If a member of the C-suite at your company were asked what the company goals are for 2018, would increasing employee happiness be one of them? According to our research of talent attitudes and behaviors, it should be. Our data finds there’s a real organizational upside linked to the behaviors more likely to be exhibited by happy workers.
Nearly all happy employees say they are more productive than ever (compared to half of unhappy employees) and that they are engaged at work (i.e., they have positive feelings toward their employer and have a strong willingness to go above and beyond job expectations). They also are more likely to display soft skills and behaviors that hiring managers tell us are of high value to an organization. Happy employees report that they are enthusiastically collaborative and feel more creative. And happy employees are more loyal and are significantly less likely to consider an employment switch.
What’s The Connection?
What else sets happy employees apart from their unhappy ones? Almost all happy employees say they feel valued at their job and feel job secure – they are almost twice as likely to say they feel job secure than unhappy employees. Happy talent consider themselves well-trained and prepared for the increasingly tech-reliant future. They feel autonomous at work and in control of their day, with a majority reporting that they get to decide how, when and where to work. Happy employees are less likely to feel stressed or burnt out than their discontented peers. This may be because most happy workers agree their company takes steps to ensure that employees aren’t overly stressed. In fact, almost all say their company cares about their well-being overall. And there’s a strong link between an employee’s happiness and being well matched culturally to their employer.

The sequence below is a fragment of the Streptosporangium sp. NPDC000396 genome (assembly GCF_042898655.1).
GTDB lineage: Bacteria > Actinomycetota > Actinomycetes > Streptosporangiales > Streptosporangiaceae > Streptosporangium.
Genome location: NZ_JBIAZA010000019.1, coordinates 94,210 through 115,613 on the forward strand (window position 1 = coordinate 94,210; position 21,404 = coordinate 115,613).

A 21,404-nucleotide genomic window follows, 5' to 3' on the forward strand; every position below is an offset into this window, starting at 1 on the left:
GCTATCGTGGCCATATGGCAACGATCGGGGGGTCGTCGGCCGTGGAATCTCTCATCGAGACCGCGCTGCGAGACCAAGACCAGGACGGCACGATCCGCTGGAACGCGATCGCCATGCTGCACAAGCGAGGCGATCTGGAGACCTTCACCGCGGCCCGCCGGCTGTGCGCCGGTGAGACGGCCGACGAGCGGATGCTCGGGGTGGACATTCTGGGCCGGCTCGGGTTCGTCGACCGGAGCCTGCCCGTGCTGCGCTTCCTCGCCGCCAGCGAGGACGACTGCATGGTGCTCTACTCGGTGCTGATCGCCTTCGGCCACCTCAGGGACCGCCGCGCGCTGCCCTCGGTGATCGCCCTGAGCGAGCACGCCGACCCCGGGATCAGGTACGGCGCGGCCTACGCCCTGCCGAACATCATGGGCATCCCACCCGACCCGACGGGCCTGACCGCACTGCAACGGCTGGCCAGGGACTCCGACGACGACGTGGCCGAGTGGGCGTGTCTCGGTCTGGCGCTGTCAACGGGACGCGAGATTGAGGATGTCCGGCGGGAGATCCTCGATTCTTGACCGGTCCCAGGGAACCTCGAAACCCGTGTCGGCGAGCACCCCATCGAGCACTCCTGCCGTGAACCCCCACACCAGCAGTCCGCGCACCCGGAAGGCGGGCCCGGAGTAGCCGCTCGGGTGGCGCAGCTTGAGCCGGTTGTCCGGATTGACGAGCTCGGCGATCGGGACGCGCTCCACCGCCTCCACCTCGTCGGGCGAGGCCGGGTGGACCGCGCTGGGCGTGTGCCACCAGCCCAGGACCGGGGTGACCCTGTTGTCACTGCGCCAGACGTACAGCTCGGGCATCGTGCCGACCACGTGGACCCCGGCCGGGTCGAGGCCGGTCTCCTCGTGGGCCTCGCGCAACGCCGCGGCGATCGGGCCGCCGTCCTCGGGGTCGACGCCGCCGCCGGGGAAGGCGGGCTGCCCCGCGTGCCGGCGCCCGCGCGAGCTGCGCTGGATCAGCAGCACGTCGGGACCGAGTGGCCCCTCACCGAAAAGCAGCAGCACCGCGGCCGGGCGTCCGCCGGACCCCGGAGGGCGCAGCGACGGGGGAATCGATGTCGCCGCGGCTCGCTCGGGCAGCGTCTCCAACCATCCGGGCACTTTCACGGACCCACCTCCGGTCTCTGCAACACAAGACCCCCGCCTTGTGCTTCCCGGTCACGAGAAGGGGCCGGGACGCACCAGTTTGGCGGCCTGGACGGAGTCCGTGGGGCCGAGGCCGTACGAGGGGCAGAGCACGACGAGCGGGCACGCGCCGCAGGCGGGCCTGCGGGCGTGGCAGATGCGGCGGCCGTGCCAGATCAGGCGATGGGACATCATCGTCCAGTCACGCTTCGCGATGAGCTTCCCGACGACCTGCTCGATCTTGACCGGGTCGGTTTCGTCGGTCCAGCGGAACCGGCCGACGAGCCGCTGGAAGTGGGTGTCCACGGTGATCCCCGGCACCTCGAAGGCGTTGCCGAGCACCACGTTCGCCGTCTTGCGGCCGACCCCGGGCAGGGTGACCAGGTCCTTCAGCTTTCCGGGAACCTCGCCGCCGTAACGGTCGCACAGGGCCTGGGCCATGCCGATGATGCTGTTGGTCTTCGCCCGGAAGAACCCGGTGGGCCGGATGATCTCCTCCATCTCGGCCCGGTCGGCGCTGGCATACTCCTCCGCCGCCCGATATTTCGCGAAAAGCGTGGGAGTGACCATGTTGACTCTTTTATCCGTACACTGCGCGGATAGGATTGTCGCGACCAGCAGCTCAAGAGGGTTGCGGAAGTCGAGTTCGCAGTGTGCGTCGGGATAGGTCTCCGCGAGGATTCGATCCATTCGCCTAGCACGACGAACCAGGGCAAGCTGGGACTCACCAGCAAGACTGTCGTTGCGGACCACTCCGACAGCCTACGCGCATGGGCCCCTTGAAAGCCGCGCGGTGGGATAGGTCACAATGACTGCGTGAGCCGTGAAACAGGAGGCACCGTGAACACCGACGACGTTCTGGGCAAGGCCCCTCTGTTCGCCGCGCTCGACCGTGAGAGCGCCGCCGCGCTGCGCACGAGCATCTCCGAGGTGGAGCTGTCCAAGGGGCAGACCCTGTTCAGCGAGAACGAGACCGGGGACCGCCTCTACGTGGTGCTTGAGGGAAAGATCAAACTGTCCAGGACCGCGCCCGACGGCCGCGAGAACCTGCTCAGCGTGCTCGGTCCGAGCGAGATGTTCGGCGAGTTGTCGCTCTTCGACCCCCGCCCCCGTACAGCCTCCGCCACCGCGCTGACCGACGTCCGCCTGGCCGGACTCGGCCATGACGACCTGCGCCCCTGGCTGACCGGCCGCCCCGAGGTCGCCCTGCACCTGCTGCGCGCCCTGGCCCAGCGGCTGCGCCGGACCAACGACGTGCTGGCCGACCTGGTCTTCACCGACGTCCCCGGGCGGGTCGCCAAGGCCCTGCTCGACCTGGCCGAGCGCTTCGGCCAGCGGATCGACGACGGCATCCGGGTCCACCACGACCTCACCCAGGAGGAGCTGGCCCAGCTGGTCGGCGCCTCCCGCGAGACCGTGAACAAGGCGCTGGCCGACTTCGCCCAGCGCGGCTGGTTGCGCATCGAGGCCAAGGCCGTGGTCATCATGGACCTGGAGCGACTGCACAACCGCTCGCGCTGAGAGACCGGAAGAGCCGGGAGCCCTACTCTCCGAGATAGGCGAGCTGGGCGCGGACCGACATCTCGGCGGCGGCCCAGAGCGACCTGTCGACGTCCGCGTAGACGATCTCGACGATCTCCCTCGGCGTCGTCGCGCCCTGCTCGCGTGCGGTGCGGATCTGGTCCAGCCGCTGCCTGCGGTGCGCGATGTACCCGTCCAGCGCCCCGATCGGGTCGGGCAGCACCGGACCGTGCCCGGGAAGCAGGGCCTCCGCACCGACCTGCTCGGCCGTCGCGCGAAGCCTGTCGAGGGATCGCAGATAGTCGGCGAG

For employers who want to stoke the embers of employee contentment, the first place to start is compensation. Salary was the runaway favorite answer when talent was asked what makes them happy about their current employment situation (with traditional and non-traditional benefits appearing on the top ten list too). Interesting work was a strong second happiness factor. Personally aligning with the company’s mission and values rounded out the top five sources of on-the-job bliss – so communicating what a company stands for in employment branding and screening for a match during the recruiting process is critical for employers looking to attract talent that will be happy.
Perhaps one of the supplemental benefits of employee happiness is that it’s contagious. That reason alone makes it a worthy business goal to pursue.